If Jo Hopper’s reference to Plato has given material for commentators to reflect on light and shadow in the painting as figurations of truth and illusion in echoes to Plato’s allegory of the cave, the painter’s own more universal title, Excursion into Philosophy draws attention to a subtler and pernicious undercurrent that belongs more generally to the world of philosophy and that most philosophers wilfully ignore. That there is a huge price to pay for lucidity, that is, seeing things for what they really are, and seeing that they are nothing, really.
The painting of course, is not an allegory of philosophy or the philosopher, the emphasis is on the excursion (the foot edging into the light). And so the depiction, harsh and alienating as it is, is of the process, the move away from the love of things, of the world, and towards a promised realm where this sacrifice will appear as nugatory.
What the Stoics brought to this view of the bleak path to philosophy is the rationalisation of an attitude which can be imitated and emulated if you cannot fully live its inner force. You can at least look Stoic even if you are not really one yet. The ‘excursion’ to keep to Hopper’s terminology, takes on the patina of a gothic drama through which the protagonists pass through the story, with brooding looks, untouched by the woes around them, howbeit darkened by all they have to suffer. That is, you can act like a hero without doing anything heroic. Seneca is a good example once more, though as all exemplary figures in Stoicism, the action surpasses the everyday. For Seneca commits suicide, coolly and calmy, in his bath as if he were in total control of his situation. Committing suicide like that was a great career move, certainly, which guaranteed Stoic coolness for eternity to this rather dubious figure who swayed all his life between opportunism and self-flagellating perspicacity. Had he truly reached indifference to indifferent external goods? The way Tacitus describes his last hours, the answer is clearly not at all. Seneca was hoping to the last just to be exiled by Nero, instead he got a note asking him to kill himself.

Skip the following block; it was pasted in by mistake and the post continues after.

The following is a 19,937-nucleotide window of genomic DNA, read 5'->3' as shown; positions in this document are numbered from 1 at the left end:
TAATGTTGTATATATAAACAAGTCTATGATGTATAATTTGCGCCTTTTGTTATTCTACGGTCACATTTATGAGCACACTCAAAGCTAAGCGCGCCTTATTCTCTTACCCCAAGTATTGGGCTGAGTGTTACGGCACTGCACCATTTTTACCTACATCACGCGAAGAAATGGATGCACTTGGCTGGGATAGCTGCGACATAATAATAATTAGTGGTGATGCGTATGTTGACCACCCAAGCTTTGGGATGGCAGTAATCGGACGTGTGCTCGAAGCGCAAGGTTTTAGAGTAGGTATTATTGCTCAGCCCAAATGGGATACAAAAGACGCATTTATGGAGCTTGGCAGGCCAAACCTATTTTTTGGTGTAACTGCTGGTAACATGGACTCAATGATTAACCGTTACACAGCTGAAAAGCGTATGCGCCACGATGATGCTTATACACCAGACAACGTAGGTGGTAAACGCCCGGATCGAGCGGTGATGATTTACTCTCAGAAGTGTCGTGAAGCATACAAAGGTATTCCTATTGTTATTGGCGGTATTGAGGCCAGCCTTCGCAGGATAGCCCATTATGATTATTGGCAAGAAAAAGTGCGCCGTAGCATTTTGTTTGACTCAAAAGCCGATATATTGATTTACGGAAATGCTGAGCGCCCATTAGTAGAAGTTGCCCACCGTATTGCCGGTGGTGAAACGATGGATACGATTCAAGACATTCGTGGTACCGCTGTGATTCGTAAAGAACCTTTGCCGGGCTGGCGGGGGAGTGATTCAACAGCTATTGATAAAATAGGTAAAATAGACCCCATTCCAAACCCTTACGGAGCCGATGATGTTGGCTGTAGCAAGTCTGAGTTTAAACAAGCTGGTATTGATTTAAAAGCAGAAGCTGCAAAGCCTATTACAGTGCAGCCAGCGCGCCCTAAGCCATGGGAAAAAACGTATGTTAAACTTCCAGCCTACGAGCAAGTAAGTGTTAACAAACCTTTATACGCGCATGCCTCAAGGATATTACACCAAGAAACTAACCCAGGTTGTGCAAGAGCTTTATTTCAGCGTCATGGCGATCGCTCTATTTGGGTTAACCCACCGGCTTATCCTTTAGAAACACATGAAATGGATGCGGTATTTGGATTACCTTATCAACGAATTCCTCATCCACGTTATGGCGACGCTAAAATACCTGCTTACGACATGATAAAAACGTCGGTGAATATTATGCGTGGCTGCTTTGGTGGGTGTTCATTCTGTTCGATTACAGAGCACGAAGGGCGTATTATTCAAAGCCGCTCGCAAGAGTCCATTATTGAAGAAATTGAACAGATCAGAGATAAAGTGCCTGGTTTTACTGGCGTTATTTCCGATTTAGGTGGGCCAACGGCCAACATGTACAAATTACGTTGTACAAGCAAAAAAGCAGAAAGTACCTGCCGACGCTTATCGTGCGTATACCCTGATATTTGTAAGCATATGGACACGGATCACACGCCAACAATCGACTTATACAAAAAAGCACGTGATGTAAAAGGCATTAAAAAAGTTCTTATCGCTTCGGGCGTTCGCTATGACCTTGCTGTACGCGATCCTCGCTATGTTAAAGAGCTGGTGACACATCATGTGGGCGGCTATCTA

Unlike Oscar Wilde’s cynic who knows the price of everything but the value of nothing, the Stoics would urge us to know that the value of everything is precisely nothing. But even if we agree or pretend to agree, what then? Is the ideal to walk through our lives like would-be heroes? Perhaps what would be more interesting is to reverse the scale not of value but of the prices themselves, to pay an exorbitant price for very small things: a pat on the back, eye contact, the chance to apologise… the things that absolutely won’t lead to purely rational behaviour. The things that are the opposite of cool.
 Diogenes Laertius, Life of the Eminent Philosophers, book 7.86.
 Seneca, Letters to to Lucillius, 92.6